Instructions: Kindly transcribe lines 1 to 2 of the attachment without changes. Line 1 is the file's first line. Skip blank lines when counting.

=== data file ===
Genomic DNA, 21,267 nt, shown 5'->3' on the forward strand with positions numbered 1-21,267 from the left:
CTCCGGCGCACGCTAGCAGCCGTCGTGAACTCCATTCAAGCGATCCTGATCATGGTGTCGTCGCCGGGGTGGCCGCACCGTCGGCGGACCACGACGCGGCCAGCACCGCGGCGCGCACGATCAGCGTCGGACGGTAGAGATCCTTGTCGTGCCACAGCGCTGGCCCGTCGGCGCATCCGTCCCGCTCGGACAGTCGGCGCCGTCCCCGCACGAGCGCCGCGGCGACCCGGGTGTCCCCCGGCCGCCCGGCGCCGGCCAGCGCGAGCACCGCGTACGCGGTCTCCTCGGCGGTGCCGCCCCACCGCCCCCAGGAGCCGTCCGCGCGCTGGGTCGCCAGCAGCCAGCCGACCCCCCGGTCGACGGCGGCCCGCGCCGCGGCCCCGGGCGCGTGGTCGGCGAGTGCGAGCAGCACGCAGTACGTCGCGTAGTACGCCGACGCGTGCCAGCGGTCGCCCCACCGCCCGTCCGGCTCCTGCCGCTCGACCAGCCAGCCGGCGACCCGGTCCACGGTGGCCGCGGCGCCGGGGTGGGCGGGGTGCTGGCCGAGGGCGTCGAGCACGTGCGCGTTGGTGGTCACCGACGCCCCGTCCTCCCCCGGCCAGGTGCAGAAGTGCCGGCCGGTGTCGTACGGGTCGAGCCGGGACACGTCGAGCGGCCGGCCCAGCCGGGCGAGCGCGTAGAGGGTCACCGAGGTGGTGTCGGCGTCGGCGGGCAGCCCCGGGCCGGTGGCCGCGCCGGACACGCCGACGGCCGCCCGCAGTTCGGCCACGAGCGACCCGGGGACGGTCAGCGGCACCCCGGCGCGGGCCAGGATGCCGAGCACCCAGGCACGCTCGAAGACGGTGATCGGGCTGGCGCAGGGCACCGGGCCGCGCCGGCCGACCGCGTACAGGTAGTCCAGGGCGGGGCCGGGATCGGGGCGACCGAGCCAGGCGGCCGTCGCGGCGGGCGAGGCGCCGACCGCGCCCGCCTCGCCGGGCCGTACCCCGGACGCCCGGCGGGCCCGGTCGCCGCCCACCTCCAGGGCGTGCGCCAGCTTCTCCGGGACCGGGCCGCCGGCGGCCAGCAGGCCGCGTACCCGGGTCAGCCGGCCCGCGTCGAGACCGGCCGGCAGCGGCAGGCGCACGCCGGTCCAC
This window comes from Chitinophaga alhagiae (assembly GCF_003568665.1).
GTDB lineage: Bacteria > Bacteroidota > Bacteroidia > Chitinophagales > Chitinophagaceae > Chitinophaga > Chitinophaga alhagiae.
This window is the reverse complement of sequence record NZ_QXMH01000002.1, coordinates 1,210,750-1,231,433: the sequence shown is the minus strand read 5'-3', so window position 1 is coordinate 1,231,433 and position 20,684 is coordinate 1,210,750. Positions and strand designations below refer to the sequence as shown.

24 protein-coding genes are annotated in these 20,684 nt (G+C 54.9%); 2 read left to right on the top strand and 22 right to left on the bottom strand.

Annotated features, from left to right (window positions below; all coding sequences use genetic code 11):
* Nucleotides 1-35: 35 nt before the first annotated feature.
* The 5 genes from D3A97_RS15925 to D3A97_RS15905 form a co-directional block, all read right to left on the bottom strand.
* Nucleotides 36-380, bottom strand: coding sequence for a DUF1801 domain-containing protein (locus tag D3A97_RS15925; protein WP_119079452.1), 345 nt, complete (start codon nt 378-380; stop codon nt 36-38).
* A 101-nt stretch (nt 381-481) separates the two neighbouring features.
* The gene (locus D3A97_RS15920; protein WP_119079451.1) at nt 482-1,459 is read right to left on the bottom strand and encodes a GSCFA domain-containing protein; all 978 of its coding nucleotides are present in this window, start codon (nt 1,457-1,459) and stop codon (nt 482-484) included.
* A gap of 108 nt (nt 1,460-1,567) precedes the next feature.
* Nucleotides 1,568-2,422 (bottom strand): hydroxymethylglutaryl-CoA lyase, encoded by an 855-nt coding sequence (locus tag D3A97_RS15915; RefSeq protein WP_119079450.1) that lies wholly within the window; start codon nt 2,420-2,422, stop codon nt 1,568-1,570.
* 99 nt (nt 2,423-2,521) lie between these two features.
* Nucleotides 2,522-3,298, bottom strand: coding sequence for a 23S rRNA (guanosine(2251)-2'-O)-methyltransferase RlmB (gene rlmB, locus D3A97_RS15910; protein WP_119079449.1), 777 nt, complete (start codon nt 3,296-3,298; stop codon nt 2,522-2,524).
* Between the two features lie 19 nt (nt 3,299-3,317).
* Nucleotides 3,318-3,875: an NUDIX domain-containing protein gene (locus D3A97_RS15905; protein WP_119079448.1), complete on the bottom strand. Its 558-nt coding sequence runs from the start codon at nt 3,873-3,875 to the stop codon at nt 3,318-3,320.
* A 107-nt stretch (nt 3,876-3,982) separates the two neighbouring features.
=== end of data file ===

Genomic DNA, 21,267 nt, shown 5'->3' on the forward strand with positions numbered 1-21,267 from the left:
CTCCGGCGCACGCTAGCAGCCGTCGTGAACTCCATTCAAGCGATCCTGATCATGGTGTCGTCGCCGGGGTGGCCGCACCGTCGGCGGACCACGACGCGGCCAGCACCGCGGCGCGCACGATCAGCGTCGGACGGTAGAGATCCTTGTCGTGCCACAGCGCTGGCCCGTCGGCGCATCCGTCCCGCTCGGACAGTCGGCGCCGTCCCCGCACGAGCGCCGCGGCGACCCGGGTGTCCCCCGGCCGCCCGGCGCCGGCCAGCGCGAGCACCGCGTACGCGGTCTCCTCGGCGGTGCCGCCCCACCGCCCCCAGGAGCCGTCCGCGCGCTGGGTCGCCAGCAGCCAGCCGACCCCCCGGTCGACGGCGGCCCGCGCCGCGGCCCCGGGCGCGTGGTCGGCGAGTGCGAGCAGCACGCAGTACGTCGCGTAGTACGCCGACGCGTGCCAGCGGTCGCCCCACCGCCCGTCCGGCTCCTGCCGCTCGACCAGCCAGCCGGCGACCCGGTCCACGGTGGCCGCGGCGCCGGGGTGGGCGGGGTGCTGGCCGAGGGCGTCGAGCACGTGCGCGTTGGTGGTCACCGACGCCCCGTCCTCCCCCGGCCAGGTGCAGAAGTGCCGGCCGGTGTCGTACGGGTCGAGCCGGGACACGTCGAGCGGCCGGCCCAGCCGGGCGAGCGCGTAGAGGGTCACCGAGGTGGTGTCGGCGTCGGCGGGCAGCCCCGGGCCGGTGGCCGCGCCGGACACGCCGACGGCCGCCCGCAGTTCGGCCACGAGCGACCCGGGGACGGTCAGCGGCACCCCGGCGCGGGCCAGGATGCCGAGCACCCAGGCACGCTCGAAGACGGTGATCGGGCTGGCGCAGGGCACCGGGCCGCGCCGGCCGACCGCGTACAGGTAGTCCAGGGCGGGGCCGGGATCGGGGCGACCGAGCCAGGCGGCCGTCGCGGCGGGCGAGGCGCCGACCGCGCCCGCCTCGCCGGGCCGTACCCCGGACGCCCGGCGGGCCCGGTCGCCGCCCACCTCCAGGGCGTGCGCCAGCTTCTCCGGGACCGGGCCGCCGGCGGCCAGCAGGCCGCGTACCCGGGTCAGCCGGCCCGCGTCGAGACCGGCCGGCAGCGGCAGGCGCACGCCGGTCCAC